House Republicans are fighting to impose a $40 billion cut to the food-stamp program while also fighting to lock farm subsidies in place at a higher level than Democrats want. The combination of positions strikes me as indefensible. After all, farmers earn more than the average American, and there’s no rationale for handing government money to somebody just because they own a farm as opposed to a convenience store or a hot-dog stand.
Megan McArdle stands up to say the Republican position is perfectly defensible. McArdle doesn’t like farm subsidies but is even more outraged at disparagement of Republican fiscal priorities, urging, “It seems worth trying to answer the question, rather than merely marinating in our own moral and logical superiority.” The Republicans have a perfectly defensible basis for cutting benefits for poor people but giving them to farmers, she explains — reciprocity:
Here’s one reason Republicans might support farm subsidies, but not food stamps: the sense that you have to do something to get them. Ethanol subsidies are wildly distortive -- bad for the environment, bad for the poor and bad for the U.S. budget. But the people collecting them do actually have to grow some corn, or make some ethanol, which is then used by other people. They’re not being given money just for breathing.
Actually, that’s not true. The Department of Agriculture does hand out money to people to do nothing. So, yes, they are being given money just for breathing. In fact, breathing is optional — millions of dollars in farm subsidies go to farmers who are dead. This underscores the fact that farm subsidies are a reward for people who own farmland, which they may well have inherited.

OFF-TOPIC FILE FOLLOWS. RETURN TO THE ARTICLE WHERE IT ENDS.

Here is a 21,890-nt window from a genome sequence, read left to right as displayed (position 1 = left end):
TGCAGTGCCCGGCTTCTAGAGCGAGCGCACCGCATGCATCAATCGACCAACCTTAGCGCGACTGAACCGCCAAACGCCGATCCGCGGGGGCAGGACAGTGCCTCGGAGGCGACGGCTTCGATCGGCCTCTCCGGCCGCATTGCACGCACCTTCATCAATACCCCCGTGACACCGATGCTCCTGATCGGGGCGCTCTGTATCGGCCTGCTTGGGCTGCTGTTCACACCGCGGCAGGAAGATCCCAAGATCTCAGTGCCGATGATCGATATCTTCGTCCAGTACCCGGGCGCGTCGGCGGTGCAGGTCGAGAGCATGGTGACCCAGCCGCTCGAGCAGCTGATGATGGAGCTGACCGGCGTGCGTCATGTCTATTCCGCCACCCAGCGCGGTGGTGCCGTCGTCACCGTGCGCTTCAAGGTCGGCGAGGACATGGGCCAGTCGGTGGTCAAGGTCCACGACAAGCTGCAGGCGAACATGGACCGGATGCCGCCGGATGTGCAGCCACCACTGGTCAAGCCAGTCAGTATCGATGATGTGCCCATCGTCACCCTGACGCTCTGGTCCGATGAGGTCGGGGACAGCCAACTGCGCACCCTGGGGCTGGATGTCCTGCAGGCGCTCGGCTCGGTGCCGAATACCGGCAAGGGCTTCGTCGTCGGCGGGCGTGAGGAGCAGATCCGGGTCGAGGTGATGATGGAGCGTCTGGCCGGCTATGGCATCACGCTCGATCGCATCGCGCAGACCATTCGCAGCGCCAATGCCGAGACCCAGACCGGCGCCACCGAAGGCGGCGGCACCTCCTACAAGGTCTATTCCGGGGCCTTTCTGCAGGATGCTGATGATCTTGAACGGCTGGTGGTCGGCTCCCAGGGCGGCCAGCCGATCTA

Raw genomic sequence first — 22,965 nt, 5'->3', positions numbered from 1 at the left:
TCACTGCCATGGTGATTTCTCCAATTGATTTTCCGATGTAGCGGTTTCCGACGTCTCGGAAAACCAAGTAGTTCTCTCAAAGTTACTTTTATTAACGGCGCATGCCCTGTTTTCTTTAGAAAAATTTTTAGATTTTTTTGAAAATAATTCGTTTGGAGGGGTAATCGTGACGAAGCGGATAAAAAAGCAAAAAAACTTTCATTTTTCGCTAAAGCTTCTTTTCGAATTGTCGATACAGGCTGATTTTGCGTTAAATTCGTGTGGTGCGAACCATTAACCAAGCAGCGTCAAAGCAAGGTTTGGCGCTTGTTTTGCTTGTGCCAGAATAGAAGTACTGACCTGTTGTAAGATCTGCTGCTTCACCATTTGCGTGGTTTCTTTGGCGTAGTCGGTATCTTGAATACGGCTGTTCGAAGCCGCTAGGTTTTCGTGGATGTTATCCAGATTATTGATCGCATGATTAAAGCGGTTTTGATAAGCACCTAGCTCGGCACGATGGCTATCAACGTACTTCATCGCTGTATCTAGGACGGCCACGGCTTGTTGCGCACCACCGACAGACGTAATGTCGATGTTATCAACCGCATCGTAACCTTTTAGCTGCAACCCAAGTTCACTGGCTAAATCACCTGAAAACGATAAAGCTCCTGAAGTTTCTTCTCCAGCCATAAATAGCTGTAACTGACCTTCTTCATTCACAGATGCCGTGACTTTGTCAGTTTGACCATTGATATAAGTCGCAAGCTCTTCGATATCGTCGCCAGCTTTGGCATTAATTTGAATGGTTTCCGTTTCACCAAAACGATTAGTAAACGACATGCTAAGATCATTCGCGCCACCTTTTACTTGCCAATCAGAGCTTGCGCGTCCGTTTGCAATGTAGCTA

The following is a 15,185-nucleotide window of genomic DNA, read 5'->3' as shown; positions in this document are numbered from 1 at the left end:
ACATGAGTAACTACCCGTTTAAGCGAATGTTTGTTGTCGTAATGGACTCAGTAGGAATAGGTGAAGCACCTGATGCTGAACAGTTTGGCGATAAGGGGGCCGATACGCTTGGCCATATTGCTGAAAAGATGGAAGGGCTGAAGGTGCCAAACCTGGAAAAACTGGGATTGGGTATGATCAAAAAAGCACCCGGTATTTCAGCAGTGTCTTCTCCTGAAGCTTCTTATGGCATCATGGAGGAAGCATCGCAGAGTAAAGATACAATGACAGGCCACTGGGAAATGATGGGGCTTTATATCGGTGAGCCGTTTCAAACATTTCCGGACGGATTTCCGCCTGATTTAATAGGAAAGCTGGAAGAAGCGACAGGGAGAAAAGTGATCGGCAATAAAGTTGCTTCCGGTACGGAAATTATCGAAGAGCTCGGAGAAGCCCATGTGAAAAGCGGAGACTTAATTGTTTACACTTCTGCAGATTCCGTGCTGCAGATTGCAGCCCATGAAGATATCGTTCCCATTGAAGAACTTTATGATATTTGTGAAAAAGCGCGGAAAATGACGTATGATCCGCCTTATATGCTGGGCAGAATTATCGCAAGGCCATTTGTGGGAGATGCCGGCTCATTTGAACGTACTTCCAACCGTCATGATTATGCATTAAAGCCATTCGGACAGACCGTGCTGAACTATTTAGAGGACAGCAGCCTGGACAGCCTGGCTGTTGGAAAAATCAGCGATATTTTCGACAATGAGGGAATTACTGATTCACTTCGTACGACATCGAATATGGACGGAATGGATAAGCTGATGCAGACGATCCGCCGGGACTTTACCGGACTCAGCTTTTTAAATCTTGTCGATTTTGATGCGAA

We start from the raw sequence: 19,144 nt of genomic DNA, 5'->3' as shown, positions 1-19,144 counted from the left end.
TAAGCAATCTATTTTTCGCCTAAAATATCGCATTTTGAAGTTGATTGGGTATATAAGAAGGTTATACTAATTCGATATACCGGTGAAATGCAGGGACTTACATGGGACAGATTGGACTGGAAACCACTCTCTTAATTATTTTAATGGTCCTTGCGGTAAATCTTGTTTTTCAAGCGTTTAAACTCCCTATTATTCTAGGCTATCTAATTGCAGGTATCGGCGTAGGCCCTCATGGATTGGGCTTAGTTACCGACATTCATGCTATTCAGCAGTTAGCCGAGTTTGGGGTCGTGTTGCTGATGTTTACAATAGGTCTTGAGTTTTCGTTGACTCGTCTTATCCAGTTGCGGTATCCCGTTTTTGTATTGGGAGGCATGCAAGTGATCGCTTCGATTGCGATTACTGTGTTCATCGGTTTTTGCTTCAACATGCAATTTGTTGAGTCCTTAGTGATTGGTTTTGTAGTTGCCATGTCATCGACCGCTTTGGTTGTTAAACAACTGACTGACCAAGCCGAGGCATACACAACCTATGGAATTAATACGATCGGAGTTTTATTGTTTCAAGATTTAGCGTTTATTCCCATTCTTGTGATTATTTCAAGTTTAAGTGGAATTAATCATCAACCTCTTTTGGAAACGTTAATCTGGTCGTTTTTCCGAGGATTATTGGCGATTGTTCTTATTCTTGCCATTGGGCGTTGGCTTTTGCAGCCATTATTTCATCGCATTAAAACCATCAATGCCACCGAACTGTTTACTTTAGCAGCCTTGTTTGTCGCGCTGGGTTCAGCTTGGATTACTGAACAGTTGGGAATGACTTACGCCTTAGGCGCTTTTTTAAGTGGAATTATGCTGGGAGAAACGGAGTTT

National Review also opposes farm subsidies but neglects to mention them in an editorial defending the GOP’s food-stamp cuts. Its argument for the cuts, echoing those put forward by House Republicans, is to instill a good old-fashioned work ethic, just like welfare reform:
Those who have been dependent on food stamps for more than three months over any three-year period would be required either to work 20 hours a week, perform equivalent community service, or enroll in an approved job-training program. We have in the past had good luck with applying similar work requirements to the receipt of welfare payments — at least, we have when the government is willing to enforce the rules — and we can expect similar success in the matter of food stamps.
Is the “work requirement” they plan to impose on food stamps like welfare reform? There are three highly salient differences. Welfare benefits were specifically designed in a way, dating from their origin as a replacement for a male breadwinner, that discouraged work. Second, welfare reform had funds for jobs and training programs. Third, it was passed in a full employment economy.
None of these conditions holds true for food stamps. There’s no good evidence the program discourages work. Republicans are including no funding for job training or entry-level jobs. And unemployment, especially for unskilled workers, is extremely high. National Review asserts that cutting food stamps will “inculcate in food-stamp recipients the habits necessary to obtaining full-time employment.” It produces zero evidence that current food-stamp recipients are neglecting to find work so they can enjoy their $1.40-per-meal subsidy.
Now, before McArdle takes umbrage again, I will concede that there is a moral principle at work here in the right-wing position. The principle is that people who have lots of money work harder and are more deserving than people who have very little of it, and it’s wrong for the government to support the latter at the expense of the former. Usually that principle goes unstated, passing along silently beneath the cover of arguments about free markets or small government or encouraging growth. The special value of the farm debate is that by combining the GOP’s opposition to handouts for the poor with its support for handouts to the nonpoor, it exposes the party’s deeper moral views. I find them quite ugly.